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For new cash based physical therapy practice owners, pricing cashpt is challenging. 

In this article I will share some different pricing models including my favorite which is called Value-Based Pricing.

There are 3 ways to establish your CashPT pricing:

  • Comparative Pricing
  • Cost Based Pricing
  • Value Based Pricing

Comparative Pricing for CashPT Services

Most of us are likely familiar with comparative pricing for cash based physical therapy services.

This is when a practice owner calls other physical therapy clinics pretending to be a prospective cash based, self pay client and asks for the cost of physical therapy services.

Then based on this local market research the practice owner sets pricing to be in-line with or slightly less expensive than local competition.

In most cases this would be the worst method to utilize as it results in compressed profit margins and results in a race to the bottom.

For more information click here.

Cost Based Pricing

This is another common method used by new practice owners.

In this model a practice owner determines how much it costs to operate the practice, then increases that number by an expected profit margin.

For example, if operating costs are $102 per visit and the owner wants a 25% profit margin then the price per visit is established at $127.50.

The problem with this method is that once again it is an arbitrary calculation. The practice owner is determining a percent profit margin on what other businesses are reporting instead of determining a profit margin based on the unique value of the service.

For more information click here.

Value Based Pricing

Without question, my favorite pricing model for cash based physical therapy services is value based pricing.

This method ignores the competition and everyone else. It determines price based on the value of a specific service to a specific client.

Gary Vee often says “A basketball has $0 value ROI to me, but a billion dollars to Lebron James.”

For more information on Value Based Pricing click here.

How to use value based pricing in a cash based model

Since you won’t know the value of a service  to your client before understanding the client’s situation, the best recommendation is to set a price for your first contact session, then provide a detailed estaimate for the plan of care after that initial contact.

To see examples of this, let’s look beyond physical therapy services.

When I take my car into an auto mechanic, there is a diagnostic fee, then after the scope of work is established I am presented with a price for the repairs. If I choose not to hire that mechanic to perform the repairs I am still required to pay the diagnostic fee.

Another example would be found in construction. If I want to have an addition built onto the back of my home, a contractor will come to my home, provide an estimate based on the scope of work, and I as the consumer will have the opportunity to accept or reject the proposal.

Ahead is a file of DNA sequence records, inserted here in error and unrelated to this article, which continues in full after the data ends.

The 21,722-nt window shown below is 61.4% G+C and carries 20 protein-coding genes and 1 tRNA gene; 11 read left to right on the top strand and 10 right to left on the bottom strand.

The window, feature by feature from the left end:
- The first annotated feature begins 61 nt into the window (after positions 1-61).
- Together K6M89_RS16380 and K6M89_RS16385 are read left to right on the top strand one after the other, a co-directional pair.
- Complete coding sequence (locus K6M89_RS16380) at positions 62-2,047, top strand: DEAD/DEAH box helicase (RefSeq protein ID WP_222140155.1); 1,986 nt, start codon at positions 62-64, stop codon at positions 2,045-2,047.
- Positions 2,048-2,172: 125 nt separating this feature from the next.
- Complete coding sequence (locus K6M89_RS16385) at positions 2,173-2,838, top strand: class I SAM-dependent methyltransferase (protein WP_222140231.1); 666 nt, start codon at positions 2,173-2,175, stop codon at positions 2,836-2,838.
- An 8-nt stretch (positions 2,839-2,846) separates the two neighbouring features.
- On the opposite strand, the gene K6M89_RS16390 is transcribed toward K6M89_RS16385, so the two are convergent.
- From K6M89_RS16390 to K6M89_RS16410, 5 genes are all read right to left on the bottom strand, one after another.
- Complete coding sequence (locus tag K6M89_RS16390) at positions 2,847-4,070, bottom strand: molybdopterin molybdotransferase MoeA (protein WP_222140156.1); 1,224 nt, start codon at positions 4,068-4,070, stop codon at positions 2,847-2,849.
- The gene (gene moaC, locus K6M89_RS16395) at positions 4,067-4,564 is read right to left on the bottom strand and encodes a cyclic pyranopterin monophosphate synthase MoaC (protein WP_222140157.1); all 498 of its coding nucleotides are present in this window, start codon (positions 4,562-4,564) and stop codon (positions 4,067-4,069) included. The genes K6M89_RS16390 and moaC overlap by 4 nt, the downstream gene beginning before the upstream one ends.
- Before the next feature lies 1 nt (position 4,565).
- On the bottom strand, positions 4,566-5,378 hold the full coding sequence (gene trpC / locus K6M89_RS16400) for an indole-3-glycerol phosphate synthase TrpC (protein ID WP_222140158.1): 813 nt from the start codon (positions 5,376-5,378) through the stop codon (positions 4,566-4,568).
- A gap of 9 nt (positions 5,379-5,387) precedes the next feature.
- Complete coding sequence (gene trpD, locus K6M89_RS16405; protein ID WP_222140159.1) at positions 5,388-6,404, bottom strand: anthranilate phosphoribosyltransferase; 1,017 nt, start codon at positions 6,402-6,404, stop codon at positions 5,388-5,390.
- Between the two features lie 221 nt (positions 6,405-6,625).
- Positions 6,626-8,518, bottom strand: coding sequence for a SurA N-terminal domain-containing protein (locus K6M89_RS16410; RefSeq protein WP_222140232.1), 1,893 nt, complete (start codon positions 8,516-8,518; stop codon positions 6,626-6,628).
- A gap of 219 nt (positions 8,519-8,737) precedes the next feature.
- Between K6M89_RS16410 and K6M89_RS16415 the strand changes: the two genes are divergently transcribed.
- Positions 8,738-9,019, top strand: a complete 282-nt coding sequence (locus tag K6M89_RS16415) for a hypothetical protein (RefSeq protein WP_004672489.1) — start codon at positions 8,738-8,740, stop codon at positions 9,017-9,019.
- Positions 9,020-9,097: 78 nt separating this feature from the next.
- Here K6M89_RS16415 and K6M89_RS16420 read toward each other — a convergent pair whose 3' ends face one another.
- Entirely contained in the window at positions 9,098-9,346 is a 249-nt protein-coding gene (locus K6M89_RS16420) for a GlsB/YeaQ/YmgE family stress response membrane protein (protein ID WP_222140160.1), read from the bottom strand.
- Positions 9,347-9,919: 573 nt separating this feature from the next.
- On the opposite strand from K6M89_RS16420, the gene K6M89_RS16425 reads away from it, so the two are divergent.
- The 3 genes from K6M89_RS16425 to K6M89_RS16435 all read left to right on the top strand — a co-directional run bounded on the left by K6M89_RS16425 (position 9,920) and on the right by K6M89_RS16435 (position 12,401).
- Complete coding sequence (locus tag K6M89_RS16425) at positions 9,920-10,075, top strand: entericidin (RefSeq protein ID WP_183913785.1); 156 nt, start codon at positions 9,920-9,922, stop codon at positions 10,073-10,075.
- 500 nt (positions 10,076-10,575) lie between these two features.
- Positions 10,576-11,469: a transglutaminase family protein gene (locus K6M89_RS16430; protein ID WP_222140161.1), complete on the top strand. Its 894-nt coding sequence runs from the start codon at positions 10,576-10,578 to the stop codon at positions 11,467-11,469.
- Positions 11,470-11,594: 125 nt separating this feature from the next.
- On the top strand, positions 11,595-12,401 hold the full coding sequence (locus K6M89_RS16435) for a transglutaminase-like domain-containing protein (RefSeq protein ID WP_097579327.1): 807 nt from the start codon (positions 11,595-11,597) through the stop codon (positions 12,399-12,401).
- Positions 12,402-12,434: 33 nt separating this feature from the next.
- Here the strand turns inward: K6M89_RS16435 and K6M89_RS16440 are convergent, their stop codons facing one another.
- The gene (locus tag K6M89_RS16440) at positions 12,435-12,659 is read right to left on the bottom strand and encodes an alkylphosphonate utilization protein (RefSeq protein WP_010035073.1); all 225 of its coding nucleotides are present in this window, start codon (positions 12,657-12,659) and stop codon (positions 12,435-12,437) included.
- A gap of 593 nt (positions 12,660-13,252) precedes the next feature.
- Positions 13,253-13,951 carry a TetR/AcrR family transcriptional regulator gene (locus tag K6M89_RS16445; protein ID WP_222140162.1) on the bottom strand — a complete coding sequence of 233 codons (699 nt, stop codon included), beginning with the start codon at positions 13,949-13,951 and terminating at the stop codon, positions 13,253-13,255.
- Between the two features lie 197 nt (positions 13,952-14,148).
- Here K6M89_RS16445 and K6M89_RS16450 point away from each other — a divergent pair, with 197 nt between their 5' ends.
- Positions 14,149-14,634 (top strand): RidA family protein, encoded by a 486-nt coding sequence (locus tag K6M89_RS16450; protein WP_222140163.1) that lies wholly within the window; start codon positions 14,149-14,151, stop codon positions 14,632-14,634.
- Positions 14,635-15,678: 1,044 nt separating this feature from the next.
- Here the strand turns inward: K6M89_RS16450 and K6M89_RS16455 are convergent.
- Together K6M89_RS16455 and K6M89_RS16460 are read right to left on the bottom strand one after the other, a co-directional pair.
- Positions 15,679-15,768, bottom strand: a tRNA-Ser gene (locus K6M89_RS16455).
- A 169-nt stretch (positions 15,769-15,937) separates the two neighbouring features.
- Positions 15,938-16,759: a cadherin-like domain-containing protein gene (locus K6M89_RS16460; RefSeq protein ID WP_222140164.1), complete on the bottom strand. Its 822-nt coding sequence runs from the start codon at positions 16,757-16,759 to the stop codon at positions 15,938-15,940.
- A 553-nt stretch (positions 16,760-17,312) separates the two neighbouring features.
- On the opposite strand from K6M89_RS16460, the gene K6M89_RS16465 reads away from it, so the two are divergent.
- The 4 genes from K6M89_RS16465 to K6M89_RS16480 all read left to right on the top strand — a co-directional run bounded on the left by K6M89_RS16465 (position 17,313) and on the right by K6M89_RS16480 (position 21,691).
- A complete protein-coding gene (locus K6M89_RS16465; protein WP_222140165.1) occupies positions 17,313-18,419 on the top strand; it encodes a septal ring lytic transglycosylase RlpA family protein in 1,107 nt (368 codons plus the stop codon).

cashpt pricing

Why is value based pricing so powerful?

Value based pricing allows cash based physical therapy providers to customize the patient care experience. 

It allows you to generate higher profit margins on more valuable plans of care. This allows you to offset some of the lower profit plans of care you may choose to accept.

How Did You Choose Your Prices?

I asked CashPT practice owners on Facebook how they chose their prices and this is what they said:

Facebook Post 1:

$350 evals, $250 follow ups, $175 virtual follow ups. In the process of finding brick and mortar— will keep prices the same for in clinic visits, but will be adding at least $100-150 to any in-home visits. Prices were initially set based on combo of rates that were charged at clinics I had previously worked, what other clinicians in similar markets were charging, and some gut feelings of what I thought was appropriate/what I would find expensive enough to keep commitment but not too expensive to scare away new clients. I would definitely not listen to the gut feeling as much if I were to do it again. I realized quickly that what’s expensive in the mind of a staff PT and what is expensive in the mind of a successful executive is very different. It’s all relative.”

Facebook Post 2:

“I used nearby clinics posted prices as a guide only to find out later I was way under charging and have to raise prices twice to get towards ballpark. I also hadn’t originally factored in a retirement plan or tax deductions! I wish I had planned this better but having started with lower prices may have allowed my caseload to build very quickly.”

Facebook Post 3:

“I saw what my work was charging for cash (hospital based) 270 and picked an amount slightly lower (245 for eval and 210 for return) due to lower overhead. When I first started taking private patients I charged 180 and quickly increased because everyone was saying yes too quickly hahaha. I spend a full Hr with my patients, sometimes more because I enjoy being thorough and educating them, and they find value in their investment which increases compliance. I also charge more because I have a unique niche and it is difficult to find people in my specialty, so I should get paid appropriately for my expertise but still without breaking their bank.”


Anthony Maritato, PT

Anthony Maritato, PT

Private Practice Owner / Physical Therapist

After starting a private practice physical therapy clinic in 2022 with his wife Kathy Maritato, PT, Tony and Kathy grew their practice to five locations across two states.

Now, Tony and Kathy enjoy spending time treating patients in the morning, coaching therapists in the evening, and being home to play with their dog Tucker and 4 boys.